Toeplitz-LPN and Ring-LPN. The construction is very simple and
efficient, such that it is very competitive compared to actively secure
schemes based upon similar assumptions.

Maciej Skórski Some problems in computational entropy

In the talk we will give a short overview of computational
generalizations of the notions of entropy. Focusing on the most
commonly used definitions, we will address two special problems in the
computational entropy:

  1. the so called "chain rule" - an estimate on the amount of entropy 
    left after some leakage.  Intuitively, small leakage shouldn't affect
    the pseudorandomness much.  
    Can we formalize this intuition for
    computational entropy?

  2. some surprisingly deep connections between the computational 
    entropy and geometry. We will see, that the notion of the computational
    entropy is much more geometrical that it might look 
    like. What
    does it have to do with derandomization?

Konrad Durnoga On non-malleable extractors and computing discrete logarithms in bulk

We give an unconditional construction of a non-malleable extractor
improving the solution from the recent paper Privacy Amplification and
Non-Malleable Extractors via Character Sums by Dodis et al. There, the
authors provide the first explicit example of a non-malleable
extractor -- a cryptographic primitive that significantly strengthens
the notion of a classical randomness extractor. In order to make the
extractor robust, so that it runs in polynomial time and outputs a
linear number of bits, they rely on a certain conjecture on the least
prime in a residue class. In the talk we present a modification of
their construction that allows to remove that dependency. As an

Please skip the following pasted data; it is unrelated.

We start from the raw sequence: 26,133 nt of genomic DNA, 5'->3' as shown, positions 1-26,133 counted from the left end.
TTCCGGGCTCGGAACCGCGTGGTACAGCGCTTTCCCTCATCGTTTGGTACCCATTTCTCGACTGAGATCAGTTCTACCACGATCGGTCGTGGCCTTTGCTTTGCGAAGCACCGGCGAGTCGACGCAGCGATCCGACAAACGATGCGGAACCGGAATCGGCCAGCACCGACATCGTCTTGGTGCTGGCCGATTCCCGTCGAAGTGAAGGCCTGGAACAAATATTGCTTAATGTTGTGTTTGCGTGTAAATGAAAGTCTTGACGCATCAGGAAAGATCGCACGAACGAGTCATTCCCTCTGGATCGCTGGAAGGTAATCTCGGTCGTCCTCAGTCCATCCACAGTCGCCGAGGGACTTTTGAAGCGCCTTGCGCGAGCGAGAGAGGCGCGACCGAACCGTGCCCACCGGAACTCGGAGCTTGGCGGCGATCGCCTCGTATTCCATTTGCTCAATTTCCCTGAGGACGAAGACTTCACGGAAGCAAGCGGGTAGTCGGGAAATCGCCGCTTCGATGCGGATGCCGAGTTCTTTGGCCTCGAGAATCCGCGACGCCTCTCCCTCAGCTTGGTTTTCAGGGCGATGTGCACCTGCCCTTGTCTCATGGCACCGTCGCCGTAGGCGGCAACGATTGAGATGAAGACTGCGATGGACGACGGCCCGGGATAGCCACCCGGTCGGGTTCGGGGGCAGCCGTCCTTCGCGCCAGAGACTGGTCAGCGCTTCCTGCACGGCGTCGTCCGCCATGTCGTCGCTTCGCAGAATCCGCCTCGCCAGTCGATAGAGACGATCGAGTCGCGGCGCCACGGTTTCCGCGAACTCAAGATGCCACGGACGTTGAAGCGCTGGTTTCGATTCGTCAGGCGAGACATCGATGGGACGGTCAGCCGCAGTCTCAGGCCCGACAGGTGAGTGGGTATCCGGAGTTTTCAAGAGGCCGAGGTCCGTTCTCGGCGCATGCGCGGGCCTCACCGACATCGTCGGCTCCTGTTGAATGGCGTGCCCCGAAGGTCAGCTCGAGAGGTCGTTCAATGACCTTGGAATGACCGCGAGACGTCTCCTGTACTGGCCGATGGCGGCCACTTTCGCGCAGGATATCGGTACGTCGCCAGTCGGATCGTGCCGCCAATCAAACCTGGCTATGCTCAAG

auxiliary result, which can be of independent interest, we show an
efficiently computable bijection between any order M subgroup of the
multiplicative group of a finite field and a set of integers modulo M,
under an assumption that M is a smooth number. Also, we provide a
version of Shanks' baby-step giant-step method for solving multiple
instances of the discrete logarithm problem in the multiplicative
group of a prime field. It performs better than the generic algorithm
when run on a machine without constant-time access to each memory
cell, e.g., on a classical Turing machine.

Joint work with Bartosz Źrałek.

Krzysztof Pietrzak How to fake auxiliary input and applications

We show that for any joint distribution (X,A) and any family F of
distinguishers, e.g. polynomial size circuits, there exists an
efficient (deterministic) simulator h such that F cannot distinguish
(X,A) from (X,h(X)), i.e. for all f in F we have |E[f(X,A)]-E(f(X,h(X))]|<eps.

We'll discuss several applications including leakage-resilience and

Sebastian Faust  Efficient Leakage Resilient Symmetric Cryptography

Leakage resilient cryptography attempts to incorporate side-channel
leakage into the black-box security model and designs cryptographic
schemes that are provably secure within it. Informally, a scheme is
leakage-resilient if it remains secure even if an adversary learns a 
bounded amount of arbitrary information about the schemes internal state.
Unfortunately, most leakage resilient schemes are unnecessarily
complicated in order to achieve strong provable security guarantees.
As advocated by Yu et al. [CCS'10], this mostly is an artefact of the
security proof and in practice much simpler construction may already
suffice to protect against realistic side-channel attacks. In this paper,